Refreshing my memory (3d math)

So.. it's been a while since the last time I did all the 3D calculations myself. Nowadays I just use libraries since every decent graphics API have it build in, but that isn't the case for the GBA. I started implementing the functions needed for matrix transformations and quickly concluded with that I suspected before starting: a naive implementation will be way too slow. You still need the background information to start optimizing though. The following is a good starting point at least: Egon Rath's Notes: Basic 3D Math: Matrices.


GBA: Useful links

Here are some useful links when developing for the GBA:


GBA: Place functions/variables in iwram

Placing functions and variables in iwram will *seriously* speed up your program. You only have limited amounts on the other hand (32K). I made the following defines based on The Dev'rs GBA Dev FAQs.

#define IWRAM_FUNCTION __attribute__((section (".iwram"), long_call))
#define IWRAM_VARIABLE __attribute__((section (".iwram")))
const int somearray[] IWRAM_VARIABLE = { ... }
void IWRAM_FUNCTION SomeFunction( ... ) { ... }
I figured out that there's some more info on this over at tonc after I posted.


One of my many 2d sprite projects

This is a test of a 2d engine with custom physics I worked on a while ago. Art credits goes to Zelda :)

GBA: Asm tips

Thanks to the wayback machine for helping me find some GBA asm optimization tricks and source code here. Credits goes to Pete (dooby@bits.bris.ac.uk / http://bits.bris.ac.uk/dooby/).

There's also a few tips and tricks I thought people might like - comments welcome.
  • STMIA for DMA setup
    When setting up DMA transfers, take advantage of the fact you are writing words to consecutive memory locations and use a STore Multiple Increment After instead of 3 STRs. STMIA for 3 registers takes 2n+2s cycles which is better than the 6n cycles that 3 STRs would take. For example:
     ldr a1, =0x040000d4 @ Point at DMA src register.
     ldr a2, =from @ Point at source data.
     ldr a3, =to  @ Point at destination.
     mov a4, =0x85002580 @ Set up control register.
     stmia a1, {a2-a4} @ Start DMA.
    The registers for source, destination and control need to be in ascending numerical order for this to work, as STM stores the lowest numbered registers at the lowest memory address.
  • Halfword Endianess
    To change endianess of a halfword (or short) first load the value in the bottom 16 bits of a register (eg ldr r0, =0xcafe) then do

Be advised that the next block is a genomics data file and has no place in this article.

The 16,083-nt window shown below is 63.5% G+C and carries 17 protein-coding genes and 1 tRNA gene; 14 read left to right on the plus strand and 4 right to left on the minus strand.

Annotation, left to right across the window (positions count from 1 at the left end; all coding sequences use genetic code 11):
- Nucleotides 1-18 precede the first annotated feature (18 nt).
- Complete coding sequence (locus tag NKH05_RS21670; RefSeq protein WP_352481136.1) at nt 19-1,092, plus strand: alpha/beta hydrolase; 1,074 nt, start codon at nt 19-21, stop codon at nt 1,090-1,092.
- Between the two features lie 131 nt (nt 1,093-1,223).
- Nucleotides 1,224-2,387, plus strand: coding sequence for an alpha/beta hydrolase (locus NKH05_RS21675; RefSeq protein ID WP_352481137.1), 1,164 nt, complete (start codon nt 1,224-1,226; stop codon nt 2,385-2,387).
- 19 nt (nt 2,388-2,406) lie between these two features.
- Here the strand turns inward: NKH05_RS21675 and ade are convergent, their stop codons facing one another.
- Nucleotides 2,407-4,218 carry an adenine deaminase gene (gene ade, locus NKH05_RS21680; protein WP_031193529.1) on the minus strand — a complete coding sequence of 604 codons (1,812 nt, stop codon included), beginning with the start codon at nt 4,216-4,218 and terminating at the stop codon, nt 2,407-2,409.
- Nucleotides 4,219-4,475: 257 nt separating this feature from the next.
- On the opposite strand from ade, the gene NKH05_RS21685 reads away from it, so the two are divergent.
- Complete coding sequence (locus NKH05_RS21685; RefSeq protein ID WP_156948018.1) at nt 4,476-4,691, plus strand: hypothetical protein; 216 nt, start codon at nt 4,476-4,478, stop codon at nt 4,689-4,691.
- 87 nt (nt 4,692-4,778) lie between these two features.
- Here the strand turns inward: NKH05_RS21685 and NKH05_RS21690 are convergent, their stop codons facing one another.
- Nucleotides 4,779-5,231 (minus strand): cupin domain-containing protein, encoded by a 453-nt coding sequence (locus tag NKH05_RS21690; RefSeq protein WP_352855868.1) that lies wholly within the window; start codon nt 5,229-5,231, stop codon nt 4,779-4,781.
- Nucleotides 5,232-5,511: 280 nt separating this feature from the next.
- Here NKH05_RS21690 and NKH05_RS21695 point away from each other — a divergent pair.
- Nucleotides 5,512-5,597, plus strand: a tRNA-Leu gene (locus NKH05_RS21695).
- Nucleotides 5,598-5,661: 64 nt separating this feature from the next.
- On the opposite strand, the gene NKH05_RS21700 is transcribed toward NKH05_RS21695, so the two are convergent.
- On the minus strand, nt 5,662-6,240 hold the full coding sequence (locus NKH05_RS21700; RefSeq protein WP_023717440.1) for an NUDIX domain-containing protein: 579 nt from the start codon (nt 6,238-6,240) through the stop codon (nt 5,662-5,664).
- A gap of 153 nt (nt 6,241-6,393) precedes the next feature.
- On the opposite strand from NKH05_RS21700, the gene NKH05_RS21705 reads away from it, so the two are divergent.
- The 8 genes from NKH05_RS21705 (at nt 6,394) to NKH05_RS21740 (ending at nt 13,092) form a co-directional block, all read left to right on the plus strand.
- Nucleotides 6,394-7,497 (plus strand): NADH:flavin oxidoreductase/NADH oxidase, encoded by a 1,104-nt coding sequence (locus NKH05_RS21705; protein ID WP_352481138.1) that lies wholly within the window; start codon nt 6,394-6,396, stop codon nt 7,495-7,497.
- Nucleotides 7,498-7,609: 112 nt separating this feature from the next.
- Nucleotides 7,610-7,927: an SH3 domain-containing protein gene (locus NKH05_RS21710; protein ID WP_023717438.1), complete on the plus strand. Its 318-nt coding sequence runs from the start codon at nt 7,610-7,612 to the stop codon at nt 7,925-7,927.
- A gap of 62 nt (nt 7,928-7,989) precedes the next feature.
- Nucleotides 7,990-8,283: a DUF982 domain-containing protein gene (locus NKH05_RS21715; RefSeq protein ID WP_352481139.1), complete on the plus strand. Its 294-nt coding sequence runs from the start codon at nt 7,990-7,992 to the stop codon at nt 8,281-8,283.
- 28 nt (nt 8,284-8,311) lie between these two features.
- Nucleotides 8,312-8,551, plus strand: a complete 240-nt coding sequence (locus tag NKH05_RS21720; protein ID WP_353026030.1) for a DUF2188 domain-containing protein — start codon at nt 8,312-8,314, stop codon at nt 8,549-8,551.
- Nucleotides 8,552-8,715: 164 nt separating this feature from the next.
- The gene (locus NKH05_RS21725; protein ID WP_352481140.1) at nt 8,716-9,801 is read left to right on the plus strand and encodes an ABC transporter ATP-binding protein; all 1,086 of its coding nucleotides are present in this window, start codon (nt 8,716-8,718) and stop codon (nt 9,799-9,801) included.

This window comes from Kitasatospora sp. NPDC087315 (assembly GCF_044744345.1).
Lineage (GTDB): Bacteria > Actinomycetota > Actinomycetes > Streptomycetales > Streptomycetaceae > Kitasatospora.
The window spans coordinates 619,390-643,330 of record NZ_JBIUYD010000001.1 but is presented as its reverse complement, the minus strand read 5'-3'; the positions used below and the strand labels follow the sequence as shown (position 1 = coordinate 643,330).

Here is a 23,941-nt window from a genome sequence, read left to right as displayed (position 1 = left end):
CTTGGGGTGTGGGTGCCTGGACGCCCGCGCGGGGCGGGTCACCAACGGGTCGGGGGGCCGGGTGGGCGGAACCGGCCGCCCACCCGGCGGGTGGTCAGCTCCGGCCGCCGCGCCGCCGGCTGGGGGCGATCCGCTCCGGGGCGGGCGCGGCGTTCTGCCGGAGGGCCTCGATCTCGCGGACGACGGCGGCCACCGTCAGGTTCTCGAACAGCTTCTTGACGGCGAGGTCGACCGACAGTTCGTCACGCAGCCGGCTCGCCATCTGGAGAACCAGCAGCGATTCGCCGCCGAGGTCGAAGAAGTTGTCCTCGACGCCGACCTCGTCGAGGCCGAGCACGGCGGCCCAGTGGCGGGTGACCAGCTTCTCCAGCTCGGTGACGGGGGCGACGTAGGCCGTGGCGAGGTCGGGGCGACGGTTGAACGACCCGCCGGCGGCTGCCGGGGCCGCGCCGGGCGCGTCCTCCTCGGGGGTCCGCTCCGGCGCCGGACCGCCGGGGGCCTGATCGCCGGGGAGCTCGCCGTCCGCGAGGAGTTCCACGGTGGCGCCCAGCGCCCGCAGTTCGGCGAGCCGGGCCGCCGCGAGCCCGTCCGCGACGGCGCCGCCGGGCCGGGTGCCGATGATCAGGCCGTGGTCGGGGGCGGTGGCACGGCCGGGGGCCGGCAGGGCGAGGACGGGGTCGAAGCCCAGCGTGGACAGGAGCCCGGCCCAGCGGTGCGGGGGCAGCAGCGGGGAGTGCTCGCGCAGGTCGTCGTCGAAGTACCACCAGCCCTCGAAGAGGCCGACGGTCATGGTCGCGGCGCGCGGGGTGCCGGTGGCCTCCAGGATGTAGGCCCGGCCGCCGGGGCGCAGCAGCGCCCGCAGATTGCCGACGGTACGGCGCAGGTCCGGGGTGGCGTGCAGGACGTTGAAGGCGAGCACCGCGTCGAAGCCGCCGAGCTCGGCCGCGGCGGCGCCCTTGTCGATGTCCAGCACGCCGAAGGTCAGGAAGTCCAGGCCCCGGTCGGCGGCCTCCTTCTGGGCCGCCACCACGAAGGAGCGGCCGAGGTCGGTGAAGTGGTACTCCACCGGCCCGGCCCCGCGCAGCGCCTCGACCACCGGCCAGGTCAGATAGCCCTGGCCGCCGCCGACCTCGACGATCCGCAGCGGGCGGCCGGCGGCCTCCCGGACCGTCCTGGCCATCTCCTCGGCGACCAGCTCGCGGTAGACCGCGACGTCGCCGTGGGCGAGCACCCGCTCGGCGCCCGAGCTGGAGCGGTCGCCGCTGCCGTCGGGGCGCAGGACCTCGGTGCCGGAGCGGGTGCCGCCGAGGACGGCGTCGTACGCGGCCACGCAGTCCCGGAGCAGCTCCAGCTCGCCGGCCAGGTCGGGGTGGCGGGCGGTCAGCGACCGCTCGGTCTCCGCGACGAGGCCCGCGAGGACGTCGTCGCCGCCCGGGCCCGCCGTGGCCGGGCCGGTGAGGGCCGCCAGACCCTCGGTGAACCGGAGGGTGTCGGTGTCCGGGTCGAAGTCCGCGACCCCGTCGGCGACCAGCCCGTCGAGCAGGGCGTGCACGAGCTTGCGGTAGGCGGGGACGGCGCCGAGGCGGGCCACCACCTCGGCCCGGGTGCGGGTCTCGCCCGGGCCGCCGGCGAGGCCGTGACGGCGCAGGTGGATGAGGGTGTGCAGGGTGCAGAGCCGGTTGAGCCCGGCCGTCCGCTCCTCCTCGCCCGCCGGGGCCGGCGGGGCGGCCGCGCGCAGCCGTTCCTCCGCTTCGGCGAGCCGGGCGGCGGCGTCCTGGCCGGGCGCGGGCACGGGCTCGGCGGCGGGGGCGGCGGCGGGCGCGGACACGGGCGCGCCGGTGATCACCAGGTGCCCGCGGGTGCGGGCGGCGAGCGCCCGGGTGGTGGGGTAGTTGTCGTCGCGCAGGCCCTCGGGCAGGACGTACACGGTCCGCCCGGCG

eor r0, r0, r0, ror #8
     eor r0, r0, r0, ror #24
    Now r0 holds 0xfecafeca ie the endian-flipped halfword replicated twice. To store just the short use strh. To get 0x0000feca use mov r0, r0, asr #16. Finally, if you are using the value in another calculation you may be able to make use of the ALU to do this for free, eg add r2, r1, r0, asr #16.
  • Fast multiply by (say) 240
    Instead of using a mul you can usually achieve the same with a couple of adds and shifts
     mov  a2, a1, lsl #8
     sub a2, a2, a1, lsl #4
    will multiply a1 by 240 and put the result in a2. This takes 2S cycles whereas
     mov a3, #240
     mul a2, a1, a3
    takes 2S+I cycles (and uses an extra register).
  • Fast register swap
    You can swap the contents of registers a1 and a2 in just 3 instructions without corrupting another register using
     eor a1, a1, a2
     eor a2, a2, a1
     eor a1, a1, a2
    (Thanks to baah of ARM's Tech for that one). This also works in C using the ^ operator on unsigned long ints.
  • Negating registers
    To negate a register in ARM (ie get -a1) don't use
     mvn a1, a1
    because that just flips the bits (ie -1 will become 0 not +1). Instead, use
     rsb a1, a1, #0
    to get 0-a1 which is what you want.
  • Load offsets
    Don't forget to use offsets in single loads/stores where possible. For example, to read VCOUNT on GBA don't use
     ldr a1, =0x04000006
     ldrh a2, [a1]
    which requires 2 loads, but use
     mov a1, #0x04000000
     ldrh a2, [a1, #6]
    which does just the same but saves you memory (no storing 0x04000006 in the literal pool) and speed (mov is faster than ldr).
  • Unroll loops
    Because there's no actual cache in GBA, unroll loops where you can afford the memory. The fastest way of blitting a scanline is to jump the right number of instructions into a list of 120
     strh a1, [a2], #2
    instructions where a2 is your start position and a1 is your colour halfword. This saves flushing the pipeline and losing 2S+N cycles for every branch in a very tight inner loop (thanks to someone on [gbadav] for that one).
  • DMA re-reading source
    I have heard (but not tested) that DMA from a fixed source (such as a clear screen routine may use) re-reads the source each time. To speed this up either copy a 0 word to EXT WRAM or push a 0 word on the stack (in nice fast INT WRAM) and point at that for the DMA copy. Since DMA halts the CPU this will be safe. Even if the DMA is interrupted as it finishes, it will be IRQ mode's stack which changes, not your USR mode stack. See my gba library for an example (if this is wrong can someone let me know ;)
  • Using rrx to divide by 2 and set carry
    In my scanline blitter say I have the number of pixels to plot in a1 then I use
     movs a1, a1, rrx
    to find out how many halfwords I have to plot, and the carry flag tells me if I need to plot one more pixel at the end.